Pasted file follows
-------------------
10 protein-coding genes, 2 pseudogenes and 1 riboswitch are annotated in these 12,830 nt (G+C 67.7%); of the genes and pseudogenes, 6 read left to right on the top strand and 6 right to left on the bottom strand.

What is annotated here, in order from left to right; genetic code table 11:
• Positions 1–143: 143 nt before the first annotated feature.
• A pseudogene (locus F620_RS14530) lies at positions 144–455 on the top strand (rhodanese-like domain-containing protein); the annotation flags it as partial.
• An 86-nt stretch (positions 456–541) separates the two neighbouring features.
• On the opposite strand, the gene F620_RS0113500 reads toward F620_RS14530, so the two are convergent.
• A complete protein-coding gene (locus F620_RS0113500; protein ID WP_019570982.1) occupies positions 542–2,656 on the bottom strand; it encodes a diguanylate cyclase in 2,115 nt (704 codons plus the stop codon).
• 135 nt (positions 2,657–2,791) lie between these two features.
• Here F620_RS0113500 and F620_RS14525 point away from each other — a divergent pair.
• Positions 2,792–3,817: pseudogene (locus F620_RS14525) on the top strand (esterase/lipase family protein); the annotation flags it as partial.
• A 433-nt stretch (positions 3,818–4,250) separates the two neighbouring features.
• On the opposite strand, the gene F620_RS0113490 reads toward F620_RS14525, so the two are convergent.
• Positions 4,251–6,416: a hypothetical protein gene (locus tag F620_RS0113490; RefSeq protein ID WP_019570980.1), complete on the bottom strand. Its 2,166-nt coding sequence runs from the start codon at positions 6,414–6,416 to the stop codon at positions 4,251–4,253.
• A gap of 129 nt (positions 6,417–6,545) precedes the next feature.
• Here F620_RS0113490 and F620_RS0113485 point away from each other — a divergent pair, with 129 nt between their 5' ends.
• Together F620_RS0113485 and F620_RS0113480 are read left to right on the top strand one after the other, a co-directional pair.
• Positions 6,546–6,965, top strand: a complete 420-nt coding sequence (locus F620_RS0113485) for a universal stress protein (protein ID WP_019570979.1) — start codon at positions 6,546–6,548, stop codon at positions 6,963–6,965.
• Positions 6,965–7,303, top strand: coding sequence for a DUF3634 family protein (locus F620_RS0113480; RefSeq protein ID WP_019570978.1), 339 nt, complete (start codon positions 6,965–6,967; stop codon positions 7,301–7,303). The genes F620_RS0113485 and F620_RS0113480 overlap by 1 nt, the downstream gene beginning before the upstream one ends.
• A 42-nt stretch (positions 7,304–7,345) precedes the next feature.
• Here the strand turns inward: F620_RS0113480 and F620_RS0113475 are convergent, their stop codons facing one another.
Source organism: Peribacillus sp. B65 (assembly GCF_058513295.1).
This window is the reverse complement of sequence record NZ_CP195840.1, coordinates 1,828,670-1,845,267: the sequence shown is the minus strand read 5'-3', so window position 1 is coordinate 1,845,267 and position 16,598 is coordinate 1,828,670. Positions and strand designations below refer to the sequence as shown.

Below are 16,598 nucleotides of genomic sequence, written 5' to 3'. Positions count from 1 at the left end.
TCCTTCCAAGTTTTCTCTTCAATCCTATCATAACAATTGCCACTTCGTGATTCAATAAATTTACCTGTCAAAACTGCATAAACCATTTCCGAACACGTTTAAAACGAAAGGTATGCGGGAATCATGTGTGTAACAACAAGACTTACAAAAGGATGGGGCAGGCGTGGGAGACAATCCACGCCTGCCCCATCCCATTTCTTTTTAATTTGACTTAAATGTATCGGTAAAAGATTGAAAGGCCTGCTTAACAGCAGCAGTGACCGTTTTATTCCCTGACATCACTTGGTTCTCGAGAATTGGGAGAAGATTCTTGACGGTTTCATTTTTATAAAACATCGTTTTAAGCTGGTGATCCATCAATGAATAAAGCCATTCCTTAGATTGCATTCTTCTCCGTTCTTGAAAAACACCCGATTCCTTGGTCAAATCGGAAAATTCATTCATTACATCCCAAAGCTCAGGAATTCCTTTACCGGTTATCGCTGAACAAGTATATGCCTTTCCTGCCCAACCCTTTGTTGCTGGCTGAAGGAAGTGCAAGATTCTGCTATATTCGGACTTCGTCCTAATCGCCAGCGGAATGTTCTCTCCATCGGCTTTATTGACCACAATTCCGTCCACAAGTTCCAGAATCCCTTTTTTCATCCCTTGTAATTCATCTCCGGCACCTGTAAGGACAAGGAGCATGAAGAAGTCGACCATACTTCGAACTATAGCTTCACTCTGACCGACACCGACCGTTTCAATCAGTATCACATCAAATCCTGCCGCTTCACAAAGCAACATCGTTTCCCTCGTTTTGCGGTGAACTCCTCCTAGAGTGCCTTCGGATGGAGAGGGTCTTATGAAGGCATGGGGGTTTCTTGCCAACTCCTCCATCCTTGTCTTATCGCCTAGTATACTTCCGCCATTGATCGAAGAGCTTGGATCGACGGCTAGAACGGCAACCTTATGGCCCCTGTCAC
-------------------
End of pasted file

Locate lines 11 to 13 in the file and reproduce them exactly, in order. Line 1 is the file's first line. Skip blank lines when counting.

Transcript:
• A 433-nt stretch (positions 3,818–4,250) separates the two neighbouring features.
• On the opposite strand, the gene F620_RS0113490 reads toward F620_RS14525, so the two are convergent.
• Positions 4,251–6,416: a hypothetical protein gene (locus tag F620_RS0113490; RefSeq protein ID WP_019570980.1), complete on the bottom strand. Its 2,166-nt coding sequence runs from the start codon at positions 6,414–6,416 to the stop codon at positions 4,251–4,253.